I think mnost here will agree that the meaning of the 2nd has been a source of controversy for many years.

Amending the COTUS is a mutually exclusive process as SCOTUS does not alter or amend it, they interpret it and apply the interpretation to case law they choose to take (grant certiorari (or “cert”) when it agrees to decide a case).
 

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In order to interpret law, they must also weigh it against, hence, interpret the COTUS. You can't have one without the other. There are any number of searchable documents, articles, etc, that clearly state their job is one of interpretation of the Constitution.

Heck, the famous ruling in District of Columbia vs Heller is as clear cut an example as you can get. The SCOTUS interpreted the 2nd Amendment to mean it protects an individual's right to keep and bear arms, unconnected with service in a militia, for traditionally lawful purposes, such as self-defense within the home, and that the District of Columbia's handgun ban and requirement that lawfully owned rifles and shotguns be kept "unloaded and disassembled or bound by a trigger lock" violated this guarantee.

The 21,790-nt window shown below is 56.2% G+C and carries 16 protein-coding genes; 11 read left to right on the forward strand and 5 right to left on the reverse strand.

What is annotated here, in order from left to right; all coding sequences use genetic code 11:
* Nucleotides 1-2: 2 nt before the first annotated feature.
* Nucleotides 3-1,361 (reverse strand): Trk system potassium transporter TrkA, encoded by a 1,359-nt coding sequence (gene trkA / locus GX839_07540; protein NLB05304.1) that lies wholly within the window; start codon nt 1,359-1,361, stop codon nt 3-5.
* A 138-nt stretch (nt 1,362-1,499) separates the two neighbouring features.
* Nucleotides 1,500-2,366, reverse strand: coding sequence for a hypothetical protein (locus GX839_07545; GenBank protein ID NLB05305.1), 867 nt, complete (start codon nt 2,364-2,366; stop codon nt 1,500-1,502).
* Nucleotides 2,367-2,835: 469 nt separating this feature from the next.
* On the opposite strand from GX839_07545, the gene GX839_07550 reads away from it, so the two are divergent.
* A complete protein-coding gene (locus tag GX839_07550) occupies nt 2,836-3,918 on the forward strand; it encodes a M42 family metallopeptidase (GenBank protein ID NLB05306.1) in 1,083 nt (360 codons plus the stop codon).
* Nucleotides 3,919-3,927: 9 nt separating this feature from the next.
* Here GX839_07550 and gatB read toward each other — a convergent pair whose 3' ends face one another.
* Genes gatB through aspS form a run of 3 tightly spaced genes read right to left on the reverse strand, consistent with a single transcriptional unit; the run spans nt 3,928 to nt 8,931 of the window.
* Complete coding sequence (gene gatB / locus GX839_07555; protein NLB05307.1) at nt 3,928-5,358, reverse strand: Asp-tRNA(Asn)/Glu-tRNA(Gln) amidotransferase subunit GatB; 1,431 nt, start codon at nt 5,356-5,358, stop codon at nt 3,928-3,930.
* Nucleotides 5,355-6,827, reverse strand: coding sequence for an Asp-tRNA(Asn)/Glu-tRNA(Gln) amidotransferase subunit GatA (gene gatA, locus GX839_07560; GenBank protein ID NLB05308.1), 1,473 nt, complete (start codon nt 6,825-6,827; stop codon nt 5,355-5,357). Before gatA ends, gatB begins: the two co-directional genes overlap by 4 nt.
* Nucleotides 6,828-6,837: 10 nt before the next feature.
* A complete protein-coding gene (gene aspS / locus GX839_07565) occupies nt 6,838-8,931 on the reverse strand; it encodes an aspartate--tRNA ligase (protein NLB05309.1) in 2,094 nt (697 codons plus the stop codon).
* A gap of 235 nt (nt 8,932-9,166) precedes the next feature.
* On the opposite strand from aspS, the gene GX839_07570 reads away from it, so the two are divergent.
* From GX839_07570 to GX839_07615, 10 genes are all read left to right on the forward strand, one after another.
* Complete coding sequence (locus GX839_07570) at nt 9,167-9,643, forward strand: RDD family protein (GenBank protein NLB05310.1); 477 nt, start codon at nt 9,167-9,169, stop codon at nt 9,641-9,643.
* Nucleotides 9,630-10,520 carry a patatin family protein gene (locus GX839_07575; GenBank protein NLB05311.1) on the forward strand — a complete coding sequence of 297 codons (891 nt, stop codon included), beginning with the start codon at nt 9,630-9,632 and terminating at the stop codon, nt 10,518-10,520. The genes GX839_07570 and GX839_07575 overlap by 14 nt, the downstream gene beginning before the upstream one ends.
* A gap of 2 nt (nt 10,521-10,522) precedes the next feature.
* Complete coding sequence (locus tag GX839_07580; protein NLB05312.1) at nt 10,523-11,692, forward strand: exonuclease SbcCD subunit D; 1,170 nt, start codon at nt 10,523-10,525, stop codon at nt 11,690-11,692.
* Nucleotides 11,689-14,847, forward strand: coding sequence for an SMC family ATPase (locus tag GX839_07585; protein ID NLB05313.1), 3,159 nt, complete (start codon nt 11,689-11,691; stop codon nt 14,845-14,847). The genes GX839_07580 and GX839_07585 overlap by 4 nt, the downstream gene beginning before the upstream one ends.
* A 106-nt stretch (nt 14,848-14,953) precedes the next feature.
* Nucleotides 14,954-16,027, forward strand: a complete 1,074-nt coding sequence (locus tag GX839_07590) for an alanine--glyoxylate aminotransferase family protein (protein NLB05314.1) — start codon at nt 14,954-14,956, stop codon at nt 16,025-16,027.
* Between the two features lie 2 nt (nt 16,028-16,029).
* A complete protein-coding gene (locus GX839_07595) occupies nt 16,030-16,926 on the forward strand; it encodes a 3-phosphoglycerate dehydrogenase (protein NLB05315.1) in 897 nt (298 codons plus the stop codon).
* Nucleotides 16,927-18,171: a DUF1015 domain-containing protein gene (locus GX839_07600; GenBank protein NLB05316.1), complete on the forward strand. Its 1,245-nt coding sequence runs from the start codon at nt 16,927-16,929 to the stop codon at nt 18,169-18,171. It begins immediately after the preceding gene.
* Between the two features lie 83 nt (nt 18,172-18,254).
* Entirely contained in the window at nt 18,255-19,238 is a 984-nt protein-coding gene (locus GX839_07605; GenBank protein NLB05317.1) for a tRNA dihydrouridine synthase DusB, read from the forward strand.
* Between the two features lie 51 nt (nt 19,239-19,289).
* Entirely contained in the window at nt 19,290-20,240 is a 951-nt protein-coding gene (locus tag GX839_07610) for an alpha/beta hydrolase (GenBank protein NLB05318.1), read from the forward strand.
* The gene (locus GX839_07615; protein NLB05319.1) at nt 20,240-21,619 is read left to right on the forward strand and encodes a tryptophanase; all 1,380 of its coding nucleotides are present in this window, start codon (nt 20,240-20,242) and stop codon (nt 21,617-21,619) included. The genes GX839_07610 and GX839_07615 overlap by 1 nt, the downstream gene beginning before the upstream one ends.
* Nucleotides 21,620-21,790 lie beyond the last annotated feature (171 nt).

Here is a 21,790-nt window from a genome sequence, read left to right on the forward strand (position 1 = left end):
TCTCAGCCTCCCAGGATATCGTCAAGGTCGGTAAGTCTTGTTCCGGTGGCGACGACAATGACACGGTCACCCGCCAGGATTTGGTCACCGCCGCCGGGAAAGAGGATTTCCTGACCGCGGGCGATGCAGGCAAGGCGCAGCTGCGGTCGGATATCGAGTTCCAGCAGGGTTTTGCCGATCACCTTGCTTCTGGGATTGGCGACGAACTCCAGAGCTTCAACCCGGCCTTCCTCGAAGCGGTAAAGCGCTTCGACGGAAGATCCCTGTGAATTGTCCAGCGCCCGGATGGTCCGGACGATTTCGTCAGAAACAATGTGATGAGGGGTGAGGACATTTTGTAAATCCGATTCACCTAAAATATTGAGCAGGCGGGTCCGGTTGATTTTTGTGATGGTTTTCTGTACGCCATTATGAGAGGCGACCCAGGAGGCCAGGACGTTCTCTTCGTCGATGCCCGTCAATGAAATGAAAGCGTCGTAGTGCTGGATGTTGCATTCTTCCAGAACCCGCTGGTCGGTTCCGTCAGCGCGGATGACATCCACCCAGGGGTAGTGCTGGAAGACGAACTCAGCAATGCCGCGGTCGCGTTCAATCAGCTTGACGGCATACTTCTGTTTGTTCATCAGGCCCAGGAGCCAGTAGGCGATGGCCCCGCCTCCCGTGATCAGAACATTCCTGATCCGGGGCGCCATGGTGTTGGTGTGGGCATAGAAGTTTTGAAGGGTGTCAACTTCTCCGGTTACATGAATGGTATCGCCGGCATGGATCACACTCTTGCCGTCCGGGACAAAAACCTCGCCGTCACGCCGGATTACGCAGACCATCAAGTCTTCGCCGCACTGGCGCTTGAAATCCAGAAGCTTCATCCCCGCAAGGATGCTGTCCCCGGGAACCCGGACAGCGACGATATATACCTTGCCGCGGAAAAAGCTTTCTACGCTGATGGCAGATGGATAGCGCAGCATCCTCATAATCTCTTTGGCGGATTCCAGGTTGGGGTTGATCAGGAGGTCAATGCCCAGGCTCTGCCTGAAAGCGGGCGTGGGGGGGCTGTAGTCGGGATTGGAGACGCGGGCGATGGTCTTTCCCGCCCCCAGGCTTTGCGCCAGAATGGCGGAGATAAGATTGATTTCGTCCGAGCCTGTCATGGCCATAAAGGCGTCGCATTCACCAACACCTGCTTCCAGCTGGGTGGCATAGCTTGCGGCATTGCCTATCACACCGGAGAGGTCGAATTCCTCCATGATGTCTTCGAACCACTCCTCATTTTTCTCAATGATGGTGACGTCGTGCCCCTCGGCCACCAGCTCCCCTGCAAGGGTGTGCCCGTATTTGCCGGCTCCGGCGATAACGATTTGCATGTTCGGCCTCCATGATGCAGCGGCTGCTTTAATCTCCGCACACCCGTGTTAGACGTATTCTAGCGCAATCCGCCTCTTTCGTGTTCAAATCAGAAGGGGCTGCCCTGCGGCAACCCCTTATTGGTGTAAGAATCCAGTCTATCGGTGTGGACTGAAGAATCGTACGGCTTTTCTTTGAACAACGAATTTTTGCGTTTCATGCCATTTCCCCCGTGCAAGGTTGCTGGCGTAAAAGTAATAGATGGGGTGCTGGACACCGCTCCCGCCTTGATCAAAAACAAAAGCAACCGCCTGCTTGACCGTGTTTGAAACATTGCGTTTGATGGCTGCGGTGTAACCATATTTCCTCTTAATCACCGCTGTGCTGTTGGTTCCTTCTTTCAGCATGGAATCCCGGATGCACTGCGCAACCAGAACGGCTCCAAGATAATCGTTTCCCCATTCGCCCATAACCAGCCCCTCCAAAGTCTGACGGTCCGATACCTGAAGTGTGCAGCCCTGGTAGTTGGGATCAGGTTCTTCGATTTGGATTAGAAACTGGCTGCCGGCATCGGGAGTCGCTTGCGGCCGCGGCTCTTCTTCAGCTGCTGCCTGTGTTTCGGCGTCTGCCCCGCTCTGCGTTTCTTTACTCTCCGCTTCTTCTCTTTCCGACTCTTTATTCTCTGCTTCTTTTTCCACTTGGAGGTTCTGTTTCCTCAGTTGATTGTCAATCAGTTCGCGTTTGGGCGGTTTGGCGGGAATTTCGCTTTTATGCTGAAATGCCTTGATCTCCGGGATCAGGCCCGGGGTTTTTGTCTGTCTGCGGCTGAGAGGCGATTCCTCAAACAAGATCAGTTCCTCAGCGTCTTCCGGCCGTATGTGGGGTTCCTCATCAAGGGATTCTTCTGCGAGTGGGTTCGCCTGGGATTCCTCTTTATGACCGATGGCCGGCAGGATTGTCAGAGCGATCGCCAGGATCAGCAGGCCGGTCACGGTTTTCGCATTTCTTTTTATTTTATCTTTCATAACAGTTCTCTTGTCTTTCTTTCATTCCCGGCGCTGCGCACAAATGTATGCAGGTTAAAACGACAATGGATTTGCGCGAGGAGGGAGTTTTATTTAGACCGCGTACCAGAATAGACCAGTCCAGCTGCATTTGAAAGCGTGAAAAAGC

I think mnost here will agree that the meaning of the 2nd has been a source of controversy for many years.

Amending the COTUS is a mutually exclusive process as SCOTUS does not alter or amend it, they interpret it and apply the interpretation to case law they choose to take (grant certiorari (or “cert”) when it agrees to decide a case).
Believe as you wish.
I highly doubt youll find many agree that the meaning of the 2A neeeds interpretation.
One clearly written sentence that prohibits gov from interfering with the RTKABA.

NOTHING to interpret unless one pulls garbage out of thin air .

All gun regulations violate that one sentence .
 

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If there is nothing to interpret in the Constitution, then why do we have a SCOTUS?
Good question.
Until Madison vs Marbury SCOTUS had not ever entered the arena of judicial review of acts of congress. It wasnt and isnt an authority granted them by the COTUS .
Until then it had heard disputes between states etc. And actually wasnt very busy at all going long stretches of time with no case to judge.

Judge Marshall in a political move in Madison vs Marbury did rule on an act of congress, taking an authority SCOTUS until then did not have.

But even Judge Marshall insisted in the decision and personal writings that laws must be examonef and judged against the constitution. Not massage the constitution to fit the law.